An analysis of gender-based reversal in life expectancy in southern Africa

Poonam Jusrut, Ezekiel Kalipeni

Research output: Contribution to journalArticlepeer-review


This paper uses a geographic perspective in discussing the social inequalities in health between men and women in southern Africa. Keeping in mind the reality of data scarcity that show male and female differences in mortality, this paper uses life expectancy data to illustrate the widening gender inequalities in access to health. The analysis in the paper addresses two main objectives. First, the paper reviews the literature on the underlying factors behind the presence of drastic differences between male and female life expectancies. Secondly, the paper examines in greater detail the trends and geographical patterns in life expectancy in southern African countries, particularly the reversal of life expectancy in favor of men during the past 30 years or so. The results of the analysis show a worrisome trend in life expectancies with regard to gender. The advantage in life expectancy that females had over men before 1980 has all but disappeared during the past 25 years. To make matters worse, life expectancy declined dramatically for both males and females, and in some cases the declines were more than 10 years. Women experienced greater declines in life expectancy lowering them to below those of men, a condition contrary to what existed before the 1980s. The upsurge in HIV infections and the attendant high female mortality rates as well as other factors have combined to result in the unequal gender realities in as far as life expectancies are concerned in the countries of southern Africa.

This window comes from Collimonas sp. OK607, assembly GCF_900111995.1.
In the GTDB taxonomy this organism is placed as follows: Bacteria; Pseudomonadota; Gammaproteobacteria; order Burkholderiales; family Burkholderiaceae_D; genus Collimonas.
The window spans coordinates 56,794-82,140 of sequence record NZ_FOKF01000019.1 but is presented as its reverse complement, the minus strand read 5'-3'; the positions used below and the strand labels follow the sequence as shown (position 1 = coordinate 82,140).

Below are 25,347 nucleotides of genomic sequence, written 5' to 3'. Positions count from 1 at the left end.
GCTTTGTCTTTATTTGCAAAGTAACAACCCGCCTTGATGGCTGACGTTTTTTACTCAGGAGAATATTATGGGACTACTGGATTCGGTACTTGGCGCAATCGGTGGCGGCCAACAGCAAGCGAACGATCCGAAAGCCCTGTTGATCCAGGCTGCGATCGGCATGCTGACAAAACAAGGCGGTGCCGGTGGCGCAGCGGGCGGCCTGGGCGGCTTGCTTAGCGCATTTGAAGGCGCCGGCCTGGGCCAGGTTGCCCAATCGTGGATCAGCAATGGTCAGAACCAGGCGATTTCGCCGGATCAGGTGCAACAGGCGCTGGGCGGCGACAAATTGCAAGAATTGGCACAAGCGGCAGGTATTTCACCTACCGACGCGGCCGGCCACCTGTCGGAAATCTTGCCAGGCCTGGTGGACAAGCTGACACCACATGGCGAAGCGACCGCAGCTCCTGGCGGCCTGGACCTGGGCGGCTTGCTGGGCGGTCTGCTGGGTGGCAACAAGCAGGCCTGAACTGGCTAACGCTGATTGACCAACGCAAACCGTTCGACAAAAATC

Original languageEnglish (US)
Pages (from-to)541-554
Number of pages14
Issue number4
StatePublished - Aug 2012
Externally publishedYes


  • Gender
  • HIV and AIDS
  • Life expectancy
  • Southern Africa
  • Triple burden of women

ASJC Scopus subject areas

  • Geography, Planning and Development


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